Thursday, October 11, 2012

Quick and Dirty Node.js Process (Job) Queue


(LOL @ Windows Clipart)

I recently began experimenting with nodejs for a small web scraping project. I wrote a tiny script that goes out to lots of URLs and downloads files to disk. The simple solution was to iterate through the list and send a request to load the URL and download the page.

Too Many Open Files

Unfortunately, there are limits on the amount of simultaneous exec() calls you can make. Since running an external command via exec() is non-blocking, making too many back-to-back calls of it will result in the following:
node.js:201
        throw e; // process.nextTick error, or error event on first tick
              ^
Error: spawn EMFILE
    at errnoException (child_process.js:481:11)
    at ChildProcess.spawn (child_process.js:444:11)
    at child_process.js:342:9
    at Object.execFile (child_process.js:252:15)
    at child_process.js:220:18

Maximum Simultaneous Calls

To solve this, I implemented something like the following:
var queue = [];
var MAX = 20;  // only allow 20 simultaneous exec calls
var count = 0;  // holds how many execs are running
var urls = [...] // long list of urls

// our callback for each exec call
function wget_callback(err, stdout, stderr) {
  count -= 1;
  
  if (queue.length > 0 && count < MAX) {  // get next item in the queue!
    count += 1;
    var url = queue.shift();
    exec('wget '+url, wget_callback);
  }
}

urls.forEach( function(url) {
  if (count < MAX) {  // go get the file!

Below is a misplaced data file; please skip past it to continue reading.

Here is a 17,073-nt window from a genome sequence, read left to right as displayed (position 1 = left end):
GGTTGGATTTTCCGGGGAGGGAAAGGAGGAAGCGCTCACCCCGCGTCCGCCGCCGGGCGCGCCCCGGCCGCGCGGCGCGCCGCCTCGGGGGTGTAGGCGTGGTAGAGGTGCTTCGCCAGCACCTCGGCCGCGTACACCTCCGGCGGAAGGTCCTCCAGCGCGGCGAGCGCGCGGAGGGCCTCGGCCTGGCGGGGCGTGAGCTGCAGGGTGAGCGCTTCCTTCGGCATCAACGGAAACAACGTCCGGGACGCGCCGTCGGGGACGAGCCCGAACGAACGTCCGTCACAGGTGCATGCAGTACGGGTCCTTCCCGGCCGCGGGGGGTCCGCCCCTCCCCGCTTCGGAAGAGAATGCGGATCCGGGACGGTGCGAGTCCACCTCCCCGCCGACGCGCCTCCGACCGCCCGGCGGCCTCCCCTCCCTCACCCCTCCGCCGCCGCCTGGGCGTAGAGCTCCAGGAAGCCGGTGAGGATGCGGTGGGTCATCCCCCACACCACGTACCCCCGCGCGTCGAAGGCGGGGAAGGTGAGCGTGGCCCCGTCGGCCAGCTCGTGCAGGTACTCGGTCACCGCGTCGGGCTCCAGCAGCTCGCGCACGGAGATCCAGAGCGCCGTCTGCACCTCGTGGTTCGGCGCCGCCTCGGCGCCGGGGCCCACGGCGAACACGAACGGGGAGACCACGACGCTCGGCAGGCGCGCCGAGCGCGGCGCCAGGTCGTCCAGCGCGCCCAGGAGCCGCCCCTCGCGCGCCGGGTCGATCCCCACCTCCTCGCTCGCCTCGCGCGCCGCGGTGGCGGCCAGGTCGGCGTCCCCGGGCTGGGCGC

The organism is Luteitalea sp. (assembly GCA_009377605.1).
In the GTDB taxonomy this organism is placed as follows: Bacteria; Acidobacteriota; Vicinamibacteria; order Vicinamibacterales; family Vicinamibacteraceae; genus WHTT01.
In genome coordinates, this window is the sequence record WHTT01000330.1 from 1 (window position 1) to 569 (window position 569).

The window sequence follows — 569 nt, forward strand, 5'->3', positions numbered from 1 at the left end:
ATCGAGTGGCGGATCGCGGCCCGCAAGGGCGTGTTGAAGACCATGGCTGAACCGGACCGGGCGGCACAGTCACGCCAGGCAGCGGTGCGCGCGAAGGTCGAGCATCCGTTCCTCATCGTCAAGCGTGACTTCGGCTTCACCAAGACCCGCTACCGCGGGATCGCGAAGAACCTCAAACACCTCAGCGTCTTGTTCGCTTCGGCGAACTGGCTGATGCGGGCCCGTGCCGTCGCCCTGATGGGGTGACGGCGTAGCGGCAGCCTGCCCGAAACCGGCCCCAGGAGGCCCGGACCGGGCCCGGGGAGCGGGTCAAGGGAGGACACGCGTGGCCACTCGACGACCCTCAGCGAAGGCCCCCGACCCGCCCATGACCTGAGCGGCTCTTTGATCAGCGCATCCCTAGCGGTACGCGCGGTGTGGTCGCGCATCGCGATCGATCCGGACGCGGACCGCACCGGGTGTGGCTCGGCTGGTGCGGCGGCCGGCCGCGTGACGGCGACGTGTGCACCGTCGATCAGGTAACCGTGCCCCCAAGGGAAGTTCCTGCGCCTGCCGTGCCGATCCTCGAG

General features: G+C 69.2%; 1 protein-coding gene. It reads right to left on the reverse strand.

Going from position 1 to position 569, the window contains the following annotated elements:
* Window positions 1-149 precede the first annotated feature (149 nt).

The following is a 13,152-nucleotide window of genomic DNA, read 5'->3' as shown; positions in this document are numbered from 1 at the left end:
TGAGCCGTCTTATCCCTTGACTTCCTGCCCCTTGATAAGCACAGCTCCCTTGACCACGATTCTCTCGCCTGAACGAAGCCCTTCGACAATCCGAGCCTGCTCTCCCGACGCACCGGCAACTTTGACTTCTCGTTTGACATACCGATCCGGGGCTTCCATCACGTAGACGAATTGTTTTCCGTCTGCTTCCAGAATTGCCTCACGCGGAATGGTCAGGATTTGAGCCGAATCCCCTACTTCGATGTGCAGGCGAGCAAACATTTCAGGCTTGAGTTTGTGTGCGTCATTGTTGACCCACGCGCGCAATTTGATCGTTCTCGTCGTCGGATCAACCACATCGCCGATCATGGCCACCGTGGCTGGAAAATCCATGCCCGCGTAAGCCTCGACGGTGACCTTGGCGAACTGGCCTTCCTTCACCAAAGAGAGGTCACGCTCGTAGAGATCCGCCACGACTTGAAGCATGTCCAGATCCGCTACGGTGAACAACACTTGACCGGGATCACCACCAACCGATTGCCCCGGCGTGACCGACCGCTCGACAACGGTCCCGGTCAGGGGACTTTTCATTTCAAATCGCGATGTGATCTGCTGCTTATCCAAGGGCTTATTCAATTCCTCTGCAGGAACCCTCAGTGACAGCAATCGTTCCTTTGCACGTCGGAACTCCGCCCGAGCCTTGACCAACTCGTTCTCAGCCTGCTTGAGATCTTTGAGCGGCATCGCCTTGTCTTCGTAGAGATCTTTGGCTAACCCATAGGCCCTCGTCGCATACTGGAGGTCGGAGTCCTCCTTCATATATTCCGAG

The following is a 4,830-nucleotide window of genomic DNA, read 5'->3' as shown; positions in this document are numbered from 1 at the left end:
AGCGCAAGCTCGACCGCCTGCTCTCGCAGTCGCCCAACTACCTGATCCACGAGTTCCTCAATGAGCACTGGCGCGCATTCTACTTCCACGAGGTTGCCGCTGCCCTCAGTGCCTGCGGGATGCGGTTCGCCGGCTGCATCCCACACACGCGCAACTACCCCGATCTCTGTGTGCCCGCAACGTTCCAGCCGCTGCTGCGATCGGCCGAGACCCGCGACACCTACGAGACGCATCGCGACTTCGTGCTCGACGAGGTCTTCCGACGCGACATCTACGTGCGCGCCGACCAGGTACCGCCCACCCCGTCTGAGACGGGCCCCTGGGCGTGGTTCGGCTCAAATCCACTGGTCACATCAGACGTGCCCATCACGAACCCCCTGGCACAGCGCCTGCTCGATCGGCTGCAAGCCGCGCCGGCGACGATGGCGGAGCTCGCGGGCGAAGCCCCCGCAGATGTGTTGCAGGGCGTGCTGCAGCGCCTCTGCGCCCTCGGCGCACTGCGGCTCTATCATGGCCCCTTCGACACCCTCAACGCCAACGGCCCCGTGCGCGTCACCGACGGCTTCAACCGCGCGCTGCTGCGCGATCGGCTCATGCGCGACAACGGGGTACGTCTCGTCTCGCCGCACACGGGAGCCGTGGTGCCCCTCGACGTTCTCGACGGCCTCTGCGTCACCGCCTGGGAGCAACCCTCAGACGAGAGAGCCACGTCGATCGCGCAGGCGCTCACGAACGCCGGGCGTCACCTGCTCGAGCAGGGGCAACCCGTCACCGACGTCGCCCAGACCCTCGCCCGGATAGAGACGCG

count += 1;
    exec('wget '+url, wget_callback);
  } else {  // queue it up...
    queue.push(url);
  }
});
This will only allow so many exec() calls to simultaneously run. The rest of the URLs will be stored in a queue until a slot becomes available for them. Checking (and shifting) the queue is done in the callback function wget_callback(). I fetch the next URL to download out of the queue only if there are no more than MAX exec() calls already running. I keep track of how many calls are currently running using count and increment/decrement accordingly.

I'm sure there are tons of libraries that do this, but I decided to implement a quick and dirty solution to this problem and thought I'd share!

4 comments:

  1. thanks a lot....

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  3. I love how clean this is. I like how the loop pre-loads the processes, which process the queue with exactly the right number of callbacks. I'm not sure I would've thought of doing it this cleanly.

    Could there be a race condition between multiple calls to the callback modifying the enclosed variables (queue and count)?

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